Grace & Grit: Q&A with Lanier Scott Isom

Grace & Grit: Q&A with Lanier Scott Isom April 10, 2012

For her debut book, Grace and Grit: My Fight for Equal Pay and Fairness at Goodyear and Beyond, Birmingham writer Lanier Scott Isom tackled one of the hardest tasks known to writers – penning someone else’s memoir. If that wasn’t a daunting enough task, consider writing the memoir of a historical figure still living – Lilly Ledbetter, the fireball behind the Fair Pay Act of 2009. Ledbetter sued Goodyear Tire & Rubber Co. for discrimination.



Here’s what United States Supreme Court Justice Ruth Bader Ginsberg said about Lilly’s case: “Lilly Ledbetter was a supervisor at Goodyear Tire and Rubber’s plant in Gadsden, Alabama, from 1979 until her retirement in 1998. For most of those years, she worked as an area manager, a position largely occupied by men. Initially, Ledbetter’s salary was in line with the salaries of men performing substantially similar work. Over time, however, her pay slipped in comparison to the pay of male area managers with equal or less seniority. By the end of 1997, Ledbetter was the only woman working as an area manager and the pay discrepancy between Ledbetter and her 15 male counterparts was stark: Ledbetter was paid $3,727 per month; the lowest paid male area manager received $4,286 per month, the highest paid, $5,236.[4] This pay disparity led to further inequity in her “overtime pay, contributory retirement, 401(k), and social security.”


Join in as author Karen Spears Zacharias interviews Lanier Scott Isom, the author ofGrace and Grit: My Fight for Equal Pay and Fairness at Goodyear and Beyond.


KAREN: How did you meet Lilly Ledbetter?


LANIER: I first met Lilly when I wrote a magazine profile on her in 2009, soon after President Obama signed the Lilly Ledbetter Fair Pay Restoration Act.  The day I interviewed Jon Goldfarb, her attorney, he mentioned that a literary agent had been calling him trying to contact Lilly about her life story. I asked if they’d chosen a writer yet. He said he and Lilly had a few local writers in mind because they wanted an Alabama author to write the book. I told him before they made a final decision to throw my hat in the ring.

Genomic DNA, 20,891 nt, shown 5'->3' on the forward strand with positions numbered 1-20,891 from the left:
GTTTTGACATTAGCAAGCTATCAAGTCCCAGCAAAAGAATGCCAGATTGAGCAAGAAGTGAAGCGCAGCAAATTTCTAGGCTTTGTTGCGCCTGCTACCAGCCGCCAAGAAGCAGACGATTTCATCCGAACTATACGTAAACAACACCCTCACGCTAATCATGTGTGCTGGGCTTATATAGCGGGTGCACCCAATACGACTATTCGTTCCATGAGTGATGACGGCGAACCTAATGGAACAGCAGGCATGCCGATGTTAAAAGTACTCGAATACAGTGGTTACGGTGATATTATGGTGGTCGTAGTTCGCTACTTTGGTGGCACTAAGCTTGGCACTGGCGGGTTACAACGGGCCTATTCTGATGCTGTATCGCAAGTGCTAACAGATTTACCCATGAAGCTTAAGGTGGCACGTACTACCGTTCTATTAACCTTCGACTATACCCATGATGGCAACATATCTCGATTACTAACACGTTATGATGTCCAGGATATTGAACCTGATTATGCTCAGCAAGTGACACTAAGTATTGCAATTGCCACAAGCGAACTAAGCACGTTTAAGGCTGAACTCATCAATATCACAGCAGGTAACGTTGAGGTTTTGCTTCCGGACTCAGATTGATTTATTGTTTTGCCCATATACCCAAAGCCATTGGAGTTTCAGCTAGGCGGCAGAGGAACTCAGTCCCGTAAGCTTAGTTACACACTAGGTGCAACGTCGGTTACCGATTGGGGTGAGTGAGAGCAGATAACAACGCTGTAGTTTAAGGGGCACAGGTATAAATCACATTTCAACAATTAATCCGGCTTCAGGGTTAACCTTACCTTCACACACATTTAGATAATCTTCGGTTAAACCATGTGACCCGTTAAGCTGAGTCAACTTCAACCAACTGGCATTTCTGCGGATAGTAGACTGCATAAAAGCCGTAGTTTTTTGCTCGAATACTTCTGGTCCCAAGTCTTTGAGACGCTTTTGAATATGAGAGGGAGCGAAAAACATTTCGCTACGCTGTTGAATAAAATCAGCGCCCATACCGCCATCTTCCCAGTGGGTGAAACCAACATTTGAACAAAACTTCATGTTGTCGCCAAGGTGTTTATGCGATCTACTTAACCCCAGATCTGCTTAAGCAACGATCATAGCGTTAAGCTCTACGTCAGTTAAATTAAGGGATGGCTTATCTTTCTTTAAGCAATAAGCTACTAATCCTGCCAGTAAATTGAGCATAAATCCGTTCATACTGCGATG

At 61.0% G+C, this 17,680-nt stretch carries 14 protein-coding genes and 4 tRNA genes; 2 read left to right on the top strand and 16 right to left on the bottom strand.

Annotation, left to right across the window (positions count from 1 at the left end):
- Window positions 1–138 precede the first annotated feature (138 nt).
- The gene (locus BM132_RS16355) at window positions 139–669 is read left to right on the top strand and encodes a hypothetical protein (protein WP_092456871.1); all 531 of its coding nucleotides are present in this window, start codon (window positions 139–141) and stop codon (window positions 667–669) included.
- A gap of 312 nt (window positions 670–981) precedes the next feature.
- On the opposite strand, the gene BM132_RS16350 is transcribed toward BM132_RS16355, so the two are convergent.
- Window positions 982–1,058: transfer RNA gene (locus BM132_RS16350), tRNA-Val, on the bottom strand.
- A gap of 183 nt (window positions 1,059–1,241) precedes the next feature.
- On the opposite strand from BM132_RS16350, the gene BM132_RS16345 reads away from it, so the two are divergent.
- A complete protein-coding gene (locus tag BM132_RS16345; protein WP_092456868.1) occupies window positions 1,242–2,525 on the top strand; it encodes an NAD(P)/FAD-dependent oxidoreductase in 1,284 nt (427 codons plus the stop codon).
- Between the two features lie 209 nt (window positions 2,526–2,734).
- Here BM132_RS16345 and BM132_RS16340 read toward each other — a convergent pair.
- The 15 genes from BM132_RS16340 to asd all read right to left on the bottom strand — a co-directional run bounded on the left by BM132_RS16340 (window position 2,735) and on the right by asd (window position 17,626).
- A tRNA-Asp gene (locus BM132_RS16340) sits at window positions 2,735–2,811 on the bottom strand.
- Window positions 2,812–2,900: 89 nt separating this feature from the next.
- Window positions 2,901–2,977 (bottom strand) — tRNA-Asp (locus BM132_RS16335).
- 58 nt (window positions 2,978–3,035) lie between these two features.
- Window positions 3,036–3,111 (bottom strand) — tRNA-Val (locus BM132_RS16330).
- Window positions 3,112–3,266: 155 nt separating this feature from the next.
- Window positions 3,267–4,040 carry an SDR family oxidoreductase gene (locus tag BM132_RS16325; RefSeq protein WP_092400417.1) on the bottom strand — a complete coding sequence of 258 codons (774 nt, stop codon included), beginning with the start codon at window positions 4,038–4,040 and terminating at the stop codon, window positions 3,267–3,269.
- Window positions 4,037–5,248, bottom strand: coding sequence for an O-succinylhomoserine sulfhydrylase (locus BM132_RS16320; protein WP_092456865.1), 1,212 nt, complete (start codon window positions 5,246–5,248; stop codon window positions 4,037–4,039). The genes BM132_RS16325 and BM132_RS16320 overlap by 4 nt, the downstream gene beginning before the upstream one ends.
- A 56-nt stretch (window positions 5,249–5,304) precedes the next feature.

Turns out Lilly and I had a good rapport, she loved the article about her, and the next thing I knew, she asked me to write her story. Writing the memoir of an Alabama woman seeking social justice was a dream project for me to say the least.



KAREN: What did you know about Lilly Ledbetter’s story before you met her?


LANIER: Only that President Obama’s first piece of legislation was named after her.


KAREN: What did you fear most about writing her story?


LANIER: My greatest fear was not being able to capture Lilly’s voice. Part of the process of finding her voice included telling her story of being harassed without making Lilly sound like she was always the victim, always whining. I knew if I didn’t find Lilly’s voice the project would not succeed. It’s a scary proposition to invest years of your life in a work to have it fail. Especially, since I would be failing not only myself but also Lilly and her dream.


KAREN: What elements are critical for the author when writing someone else’s story in first-person?


LANIER: Creative nonfiction requires as Anna Quindlen says, using “the eye of a reporter and the heart of a novelist.” In other words, to weave a compelling narrative requires the journalistic skills of a reporter and the craft of a novelist.  Once you have researched, interviewed, and fact checked, you have to wear your storytelling hat. It’s time then to take the material you’ve gathered and give the story heart. But I struggled to get much emotion from Lilly. She, like many southern women, is not one to reveal her innermost thoughts very easily.  As one of the “Greatest Generation” she also isn’t one to complain; she just endures, and then, she acts. Over two years together, we spent countless hours talking, but one moment stands out in my mind: the moment when Lilly finally decided to open up and trust me, to show me a sense of vulnerability.